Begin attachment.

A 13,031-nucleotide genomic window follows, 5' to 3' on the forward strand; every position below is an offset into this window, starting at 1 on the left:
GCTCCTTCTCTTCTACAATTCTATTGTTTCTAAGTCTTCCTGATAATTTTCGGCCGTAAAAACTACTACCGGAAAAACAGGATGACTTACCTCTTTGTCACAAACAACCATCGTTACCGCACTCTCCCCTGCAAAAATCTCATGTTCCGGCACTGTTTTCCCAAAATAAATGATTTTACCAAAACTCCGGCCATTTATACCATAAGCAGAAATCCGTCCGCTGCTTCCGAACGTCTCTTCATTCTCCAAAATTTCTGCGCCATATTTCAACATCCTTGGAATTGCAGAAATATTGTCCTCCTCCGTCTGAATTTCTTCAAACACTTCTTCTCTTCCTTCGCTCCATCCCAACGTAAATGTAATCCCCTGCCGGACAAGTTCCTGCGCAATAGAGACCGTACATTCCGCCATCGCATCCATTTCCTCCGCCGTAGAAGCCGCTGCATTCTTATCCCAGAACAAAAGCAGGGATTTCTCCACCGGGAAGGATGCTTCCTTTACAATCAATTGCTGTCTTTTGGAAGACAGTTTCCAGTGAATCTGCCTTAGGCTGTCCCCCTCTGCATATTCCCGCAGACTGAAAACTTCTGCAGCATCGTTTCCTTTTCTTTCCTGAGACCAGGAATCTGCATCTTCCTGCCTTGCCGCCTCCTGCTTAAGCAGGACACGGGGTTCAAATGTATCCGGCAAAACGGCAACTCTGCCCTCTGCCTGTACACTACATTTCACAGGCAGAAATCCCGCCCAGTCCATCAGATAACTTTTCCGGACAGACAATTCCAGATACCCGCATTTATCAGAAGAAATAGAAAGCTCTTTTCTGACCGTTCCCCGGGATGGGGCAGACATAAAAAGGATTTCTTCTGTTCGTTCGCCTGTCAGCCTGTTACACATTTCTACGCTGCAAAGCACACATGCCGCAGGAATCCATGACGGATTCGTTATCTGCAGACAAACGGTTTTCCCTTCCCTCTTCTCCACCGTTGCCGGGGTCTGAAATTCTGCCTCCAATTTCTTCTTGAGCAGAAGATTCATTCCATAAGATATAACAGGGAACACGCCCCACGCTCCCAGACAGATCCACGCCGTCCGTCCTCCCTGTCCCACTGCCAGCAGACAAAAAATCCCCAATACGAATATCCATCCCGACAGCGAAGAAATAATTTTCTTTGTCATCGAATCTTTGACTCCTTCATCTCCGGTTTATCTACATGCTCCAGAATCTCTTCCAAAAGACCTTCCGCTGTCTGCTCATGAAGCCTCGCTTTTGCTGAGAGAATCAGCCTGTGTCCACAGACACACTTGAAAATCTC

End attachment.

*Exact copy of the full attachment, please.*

A 13,031-nucleotide genomic window follows, 5' to 3' on the forward strand; every position below is an offset into this window, starting at 1 on the left:
GCTCCTTCTCTTCTACAATTCTATTGTTTCTAAGTCTTCCTGATAATTTTCGGCCGTAAAAACTACTACCGGAAAAACAGGATGACTTACCTCTTTGTCACAAACAACCATCGTTACCGCACTCTCCCCTGCAAAAATCTCATGTTCCGGCACTGTTTTCCCAAAATAAATGATTTTACCAAAACTCCGGCCATTTATACCATAAGCAGAAATCCGTCCGCTGCTTCCGAACGTCTCTTCATTCTCCAAAATTTCTGCGCCATATTTCAACATCCTTGGAATTGCAGAAATATTGTCCTCCTCCGTCTGAATTTCTTCAAACACTTCTTCTCTTCCTTCGCTCCATCCCAACGTAAATGTAATCCCCTGCCGGACAAGTTCCTGCGCAATAGAGACCGTACATTCCGCCATCGCATCCATTTCCTCCGCCGTAGAAGCCGCTGCATTCTTATCCCAGAACAAAAGCAGGGATTTCTCCACCGGGAAGGATGCTTCCTTTACAATCAATTGCTGTCTTTTGGAAGACAGTTTCCAGTGAATCTGCCTTAGGCTGTCCCCCTCTGCATATTCCCGCAGACTGAAAACTTCTGCAGCATCGTTTCCTTTTCTTTCCTGAGACCAGGAATCTGCATCTTCCTGCCTTGCCGCCTCCTGCTTAAGCAGGACACGGGGTTCAAATGTATCCGGCAAAACGGCAACTCTGCCCTCTGCCTGTACACTACATTTCACAGGCAGAAATCCCGCCCAGTCCATCAGATAACTTTTCCGGACAGACAATTCCAGATACCCGCATTTATCAGAAGAAATAGAAAGCTCTTTTCTGACCGTTCCCCGGGATGGGGCAGACATAAAAAGGATTTCTTCTGTTCGTTCGCCTGTCAGCCTGTTACACATTTCTACGCTGCAAAGCACACATGCCGCAGGAATCCATGACGGATTCGTTATCTGCAGACAAACGGTTTTCCCTTCCCTCTTCTCCACCGTTGCCGGGGTCTGAAATTCTGCCTCCAATTTCTTCTTGAGCAGAAGATTCATTCCATAAGATATAACAGGGAACACGCCCCACGCTCCCAGACAGATCCACGCCGTCCGTCCTCCCTGTCCCACTGCCAGCAGACAAAAAATCCCCAATACGAATATCCATCCCGACAGCGAAGAAATAATTTTCTTTGTCATCGAATCTTTGACTCCTTCATCTCCGGTTTATCTACATGCTCCAGAATCTCTTCCAAAAGACCTTCCGCTGTCTGCTCATGAAGCCTCGCTTTTGCTGAGAGAATCAGCCTGTGTCCACAGACACACTTGAAAATCTC